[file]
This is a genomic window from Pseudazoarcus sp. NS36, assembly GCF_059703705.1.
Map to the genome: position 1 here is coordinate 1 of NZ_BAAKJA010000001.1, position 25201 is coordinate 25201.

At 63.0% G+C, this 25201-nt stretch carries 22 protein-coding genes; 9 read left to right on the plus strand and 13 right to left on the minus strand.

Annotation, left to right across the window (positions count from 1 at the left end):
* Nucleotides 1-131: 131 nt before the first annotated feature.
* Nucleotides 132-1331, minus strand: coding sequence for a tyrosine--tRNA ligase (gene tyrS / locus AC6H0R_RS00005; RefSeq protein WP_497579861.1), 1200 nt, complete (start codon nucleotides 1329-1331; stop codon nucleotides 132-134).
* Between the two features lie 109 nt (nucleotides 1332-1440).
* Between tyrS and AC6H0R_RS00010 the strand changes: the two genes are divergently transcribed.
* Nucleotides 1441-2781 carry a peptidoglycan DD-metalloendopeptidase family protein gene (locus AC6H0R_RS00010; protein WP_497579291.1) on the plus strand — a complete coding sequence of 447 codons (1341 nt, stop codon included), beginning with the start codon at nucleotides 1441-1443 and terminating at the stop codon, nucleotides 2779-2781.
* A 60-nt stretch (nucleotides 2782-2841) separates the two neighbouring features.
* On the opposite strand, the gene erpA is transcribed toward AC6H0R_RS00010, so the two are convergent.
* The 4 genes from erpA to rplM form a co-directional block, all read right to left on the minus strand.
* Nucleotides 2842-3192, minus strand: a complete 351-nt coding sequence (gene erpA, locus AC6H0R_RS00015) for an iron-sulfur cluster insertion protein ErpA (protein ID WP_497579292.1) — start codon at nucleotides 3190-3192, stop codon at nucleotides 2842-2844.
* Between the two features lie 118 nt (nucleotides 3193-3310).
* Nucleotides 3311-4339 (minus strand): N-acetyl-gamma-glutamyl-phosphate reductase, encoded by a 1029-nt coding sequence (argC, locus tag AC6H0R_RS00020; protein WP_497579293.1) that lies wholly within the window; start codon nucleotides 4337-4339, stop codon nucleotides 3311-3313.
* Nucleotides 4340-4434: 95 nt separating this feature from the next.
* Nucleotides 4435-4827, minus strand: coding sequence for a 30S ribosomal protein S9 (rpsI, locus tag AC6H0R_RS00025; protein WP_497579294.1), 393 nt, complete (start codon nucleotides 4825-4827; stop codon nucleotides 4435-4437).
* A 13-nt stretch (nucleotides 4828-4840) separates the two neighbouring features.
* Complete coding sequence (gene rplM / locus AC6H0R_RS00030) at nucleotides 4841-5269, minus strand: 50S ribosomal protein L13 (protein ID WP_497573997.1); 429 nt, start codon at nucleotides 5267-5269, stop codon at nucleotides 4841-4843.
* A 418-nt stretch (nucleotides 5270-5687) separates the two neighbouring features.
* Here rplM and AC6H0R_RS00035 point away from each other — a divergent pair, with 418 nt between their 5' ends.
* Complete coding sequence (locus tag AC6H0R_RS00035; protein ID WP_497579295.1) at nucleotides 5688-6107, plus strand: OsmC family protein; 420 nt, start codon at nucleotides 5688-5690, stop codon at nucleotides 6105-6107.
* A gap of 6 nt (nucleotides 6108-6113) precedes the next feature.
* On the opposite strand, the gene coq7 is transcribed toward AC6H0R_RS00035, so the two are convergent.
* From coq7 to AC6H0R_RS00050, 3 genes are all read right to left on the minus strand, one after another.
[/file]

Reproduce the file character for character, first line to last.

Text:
This is a genomic window from Pseudazoarcus sp. NS36, assembly GCF_059703705.1.
Map to the genome: position 1 here is coordinate 1 of NZ_BAAKJA010000001.1, position 25201 is coordinate 25201.

At 63.0% G+C, this 25201-nt stretch carries 22 protein-coding genes; 9 read left to right on the plus strand and 13 right to left on the minus strand.

Annotation, left to right across the window (positions count from 1 at the left end):
* Nucleotides 1-131: 131 nt before the first annotated feature.
* Nucleotides 132-1331, minus strand: coding sequence for a tyrosine--tRNA ligase (gene tyrS / locus AC6H0R_RS00005; RefSeq protein WP_497579861.1), 1200 nt, complete (start codon nucleotides 1329-1331; stop codon nucleotides 132-134).
* Between the two features lie 109 nt (nucleotides 1332-1440).
* Between tyrS and AC6H0R_RS00010 the strand changes: the two genes are divergently transcribed.
* Nucleotides 1441-2781 carry a peptidoglycan DD-metalloendopeptidase family protein gene (locus AC6H0R_RS00010; protein WP_497579291.1) on the plus strand — a complete coding sequence of 447 codons (1341 nt, stop codon included), beginning with the start codon at nucleotides 1441-1443 and terminating at the stop codon, nucleotides 2779-2781.
* A 60-nt stretch (nucleotides 2782-2841) separates the two neighbouring features.
* On the opposite strand, the gene erpA is transcribed toward AC6H0R_RS00010, so the two are convergent.
* The 4 genes from erpA to rplM form a co-directional block, all read right to left on the minus strand.
* Nucleotides 2842-3192, minus strand: a complete 351-nt coding sequence (gene erpA, locus AC6H0R_RS00015) for an iron-sulfur cluster insertion protein ErpA (protein ID WP_497579292.1) — start codon at nucleotides 3190-3192, stop codon at nucleotides 2842-2844.
* Between the two features lie 118 nt (nucleotides 3193-3310).
* Nucleotides 3311-4339 (minus strand): N-acetyl-gamma-glutamyl-phosphate reductase, encoded by a 1029-nt coding sequence (argC, locus tag AC6H0R_RS00020; protein WP_497579293.1) that lies wholly within the window; start codon nucleotides 4337-4339, stop codon nucleotides 3311-3313.
* Nucleotides 4340-4434: 95 nt separating this feature from the next.
* Nucleotides 4435-4827, minus strand: coding sequence for a 30S ribosomal protein S9 (rpsI, locus tag AC6H0R_RS00025; protein WP_497579294.1), 393 nt, complete (start codon nucleotides 4825-4827; stop codon nucleotides 4435-4437).
* A 13-nt stretch (nucleotides 4828-4840) separates the two neighbouring features.
* Complete coding sequence (gene rplM / locus AC6H0R_RS00030) at nucleotides 4841-5269, minus strand: 50S ribosomal protein L13 (protein ID WP_497573997.1); 429 nt, start codon at nucleotides 5267-5269, stop codon at nucleotides 4841-4843.
* A 418-nt stretch (nucleotides 5270-5687) separates the two neighbouring features.
* Here rplM and AC6H0R_RS00035 point away from each other — a divergent pair, with 418 nt between their 5' ends.
* Complete coding sequence (locus tag AC6H0R_RS00035; protein ID WP_497579295.1) at nucleotides 5688-6107, plus strand: OsmC family protein; 420 nt, start codon at nucleotides 5688-5690, stop codon at nucleotides 6105-6107.
* A gap of 6 nt (nucleotides 6108-6113) precedes the next feature.
* On the opposite strand, the gene coq7 is transcribed toward AC6H0R_RS00035, so the two are convergent.
* From coq7 to AC6H0R_RS00050, 3 genes are all read right to left on the minus strand, one after another.